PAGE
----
Keep up the good work, nobody can beat specialist skills in the end, anyway who cares as long as you enjoy what you are doing!

Regards

Robert Brennan

-- Regards Robert

View Skylark53's profile

Skylark53

2565 posts in 1782 days


#4 posted 06-21-2012 01:55 PM

Ditto the comments from Robert. With your skills I hope you can find satisfaction in the work, regardless of the financial return. REALLY GREAT WORK.

-- Rick, Tennessee, John 3:16

View Lukas's profile

Lukas

30 posts in 889 days


#5 posted 06-21-2012 04:31 PM

Thank you all!
My then 3 year old son (he’s now 4) was our official toy tester. He got one of each toy I made and put it through the proper “real life situation” testing routines better than I could have ever done :-)
I ended up giving a lot of the toys away in the end too. I did enjoy making them, that’s why I picked it for the business and I will keep enjoying woodworking. We were just trying to build a business of our own and this one didn’t work. It’s a little frustrating at first but we both learned a lot from it and I’m pretty sure we’ll try something else after a little break.
I have a lot of learning and experimenting to do with my woodworking and I think I’ll try to sell some of the pieces that will result in my journey. Maybe It’ll grow to become a little side business, maybe it will just stay a very satisfying hobby. The reason I do woodworking though is always the fact that I love working with wood and being creative and that won’t change.
I will slowly post some more of my toys and other projects in the next few days but my wife’s 30th birthday is coming up and I have a big project in the making for her right now that takes up most of my time. More on that later as well.

-- www.lukasmueller.com

View exelectrician's profile

exelectrician

1711 posts in 1149 days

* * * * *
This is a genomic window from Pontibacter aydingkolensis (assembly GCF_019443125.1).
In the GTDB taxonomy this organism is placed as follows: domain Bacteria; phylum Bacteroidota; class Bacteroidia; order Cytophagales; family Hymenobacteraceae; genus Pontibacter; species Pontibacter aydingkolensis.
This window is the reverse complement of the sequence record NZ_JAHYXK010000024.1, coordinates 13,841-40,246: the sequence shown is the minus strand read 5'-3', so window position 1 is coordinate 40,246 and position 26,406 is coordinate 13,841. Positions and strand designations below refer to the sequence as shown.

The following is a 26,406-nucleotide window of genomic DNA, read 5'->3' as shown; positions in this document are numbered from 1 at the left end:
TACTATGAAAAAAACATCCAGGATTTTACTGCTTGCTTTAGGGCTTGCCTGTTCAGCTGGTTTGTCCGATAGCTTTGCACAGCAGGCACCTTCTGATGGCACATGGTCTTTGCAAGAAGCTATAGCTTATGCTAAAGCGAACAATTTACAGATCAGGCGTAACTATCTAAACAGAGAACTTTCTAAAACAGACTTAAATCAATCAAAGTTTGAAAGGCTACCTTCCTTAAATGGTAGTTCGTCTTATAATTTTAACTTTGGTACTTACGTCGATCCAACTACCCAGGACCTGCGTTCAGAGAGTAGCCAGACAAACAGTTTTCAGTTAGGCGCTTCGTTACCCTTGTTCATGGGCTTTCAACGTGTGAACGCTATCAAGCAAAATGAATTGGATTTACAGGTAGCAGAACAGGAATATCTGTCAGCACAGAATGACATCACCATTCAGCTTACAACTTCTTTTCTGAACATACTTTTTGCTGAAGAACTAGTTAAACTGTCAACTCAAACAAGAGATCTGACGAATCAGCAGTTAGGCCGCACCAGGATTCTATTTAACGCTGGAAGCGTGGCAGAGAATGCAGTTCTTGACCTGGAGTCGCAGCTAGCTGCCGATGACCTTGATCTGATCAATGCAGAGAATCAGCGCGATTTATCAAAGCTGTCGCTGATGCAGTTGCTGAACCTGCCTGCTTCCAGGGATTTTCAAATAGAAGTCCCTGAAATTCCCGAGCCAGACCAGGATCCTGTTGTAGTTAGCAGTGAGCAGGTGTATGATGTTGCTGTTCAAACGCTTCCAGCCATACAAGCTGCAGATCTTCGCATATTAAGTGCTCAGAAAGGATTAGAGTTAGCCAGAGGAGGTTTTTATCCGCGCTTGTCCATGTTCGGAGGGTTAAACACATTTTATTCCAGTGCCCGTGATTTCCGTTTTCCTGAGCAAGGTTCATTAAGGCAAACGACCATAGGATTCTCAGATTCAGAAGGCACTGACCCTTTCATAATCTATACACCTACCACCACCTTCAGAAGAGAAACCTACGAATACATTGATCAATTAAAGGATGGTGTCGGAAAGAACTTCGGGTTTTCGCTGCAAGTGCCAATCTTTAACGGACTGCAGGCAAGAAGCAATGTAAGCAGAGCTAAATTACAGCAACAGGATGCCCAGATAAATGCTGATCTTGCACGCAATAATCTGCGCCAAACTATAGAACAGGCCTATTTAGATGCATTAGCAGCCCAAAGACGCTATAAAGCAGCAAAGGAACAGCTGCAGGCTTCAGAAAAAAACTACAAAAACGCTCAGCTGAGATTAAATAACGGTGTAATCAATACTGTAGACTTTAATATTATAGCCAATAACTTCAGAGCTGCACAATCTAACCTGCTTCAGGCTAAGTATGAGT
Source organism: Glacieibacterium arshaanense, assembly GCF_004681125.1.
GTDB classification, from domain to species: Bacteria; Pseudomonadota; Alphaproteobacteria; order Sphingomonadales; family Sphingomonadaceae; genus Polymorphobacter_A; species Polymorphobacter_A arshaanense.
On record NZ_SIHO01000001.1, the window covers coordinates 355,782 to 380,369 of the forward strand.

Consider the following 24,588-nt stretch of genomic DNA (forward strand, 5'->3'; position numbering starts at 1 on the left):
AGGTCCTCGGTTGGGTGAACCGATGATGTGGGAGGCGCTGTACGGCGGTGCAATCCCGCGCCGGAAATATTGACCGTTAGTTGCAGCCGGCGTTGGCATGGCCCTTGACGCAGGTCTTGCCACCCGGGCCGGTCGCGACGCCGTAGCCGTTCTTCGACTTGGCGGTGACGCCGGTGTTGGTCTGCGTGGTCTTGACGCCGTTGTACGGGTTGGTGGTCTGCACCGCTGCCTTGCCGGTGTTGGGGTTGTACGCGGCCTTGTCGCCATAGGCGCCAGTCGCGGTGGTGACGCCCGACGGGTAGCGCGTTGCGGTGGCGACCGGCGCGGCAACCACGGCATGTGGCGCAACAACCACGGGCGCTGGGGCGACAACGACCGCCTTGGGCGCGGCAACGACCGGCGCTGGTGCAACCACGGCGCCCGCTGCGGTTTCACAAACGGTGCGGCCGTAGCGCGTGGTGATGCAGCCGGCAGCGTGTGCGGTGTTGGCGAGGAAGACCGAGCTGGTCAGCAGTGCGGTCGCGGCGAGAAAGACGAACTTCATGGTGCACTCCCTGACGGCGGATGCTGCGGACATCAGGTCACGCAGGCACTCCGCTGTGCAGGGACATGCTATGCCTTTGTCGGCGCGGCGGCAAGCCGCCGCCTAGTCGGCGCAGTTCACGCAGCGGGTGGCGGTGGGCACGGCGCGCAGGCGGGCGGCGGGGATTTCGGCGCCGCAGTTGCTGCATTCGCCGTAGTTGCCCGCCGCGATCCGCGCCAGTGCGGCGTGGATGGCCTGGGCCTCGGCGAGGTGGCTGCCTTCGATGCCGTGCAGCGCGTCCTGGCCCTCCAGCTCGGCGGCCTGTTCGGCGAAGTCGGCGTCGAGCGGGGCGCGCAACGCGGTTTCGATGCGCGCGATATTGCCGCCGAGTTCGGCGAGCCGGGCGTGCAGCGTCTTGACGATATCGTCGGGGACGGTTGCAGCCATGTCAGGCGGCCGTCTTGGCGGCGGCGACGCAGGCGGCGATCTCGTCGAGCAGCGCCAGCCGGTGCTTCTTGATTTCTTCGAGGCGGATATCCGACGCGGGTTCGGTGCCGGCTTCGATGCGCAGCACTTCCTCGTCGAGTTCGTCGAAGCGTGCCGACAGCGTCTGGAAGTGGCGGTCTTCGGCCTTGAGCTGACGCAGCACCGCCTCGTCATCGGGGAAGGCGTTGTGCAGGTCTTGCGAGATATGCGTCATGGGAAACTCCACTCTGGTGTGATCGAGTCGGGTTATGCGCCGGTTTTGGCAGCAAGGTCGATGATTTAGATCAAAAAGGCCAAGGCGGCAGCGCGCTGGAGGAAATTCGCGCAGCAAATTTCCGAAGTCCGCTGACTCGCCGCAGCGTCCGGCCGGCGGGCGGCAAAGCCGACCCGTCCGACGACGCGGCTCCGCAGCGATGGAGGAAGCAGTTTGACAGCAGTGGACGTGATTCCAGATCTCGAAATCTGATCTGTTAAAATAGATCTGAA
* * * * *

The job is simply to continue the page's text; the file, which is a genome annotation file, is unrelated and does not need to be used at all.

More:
#6 posted 07-09-2012 11:06 PM

—Umm…. I think you are pretty smart right now to have made your own CNC setup, so cool it with the negativity, have a little patience and keep up the good work. I too have had my share of hard knocks with world expectations. Think how you could get an assistant at min wage to make as many parts as possible in each hour out of free wood (obtainable on craigslist ) then all you have to do is assy.? Then sell them dirt cheap (at first). Christmas is coming….
Just make one thing, make a lot of them, and make them at low cost – That was Henry Fords secret.

-- Love thy neighbour as thyself

View Lukas's profile

Lukas

30 posts in 889 days


#7 posted 07-10-2012 03:59 AM

@exelectrician Thank you! I thought about the mass production route but two reasons kept me from it. 1)I wasn’t going to compete with China or Walmart and 2)the real problem was not (yet) the amount I could produce but marketing and distribution. I am sure a cheaper product would have been easier to sell but I didn’t want to make cheap stuff, I love quality.
It was a good attempt but it didn’t go as planned so we’ll do something else. Disappointing at first but its just one of those bumps in the road of life. I learned a lot from it and I enjoyed it while it lasted.

-- www.lukasmueller.com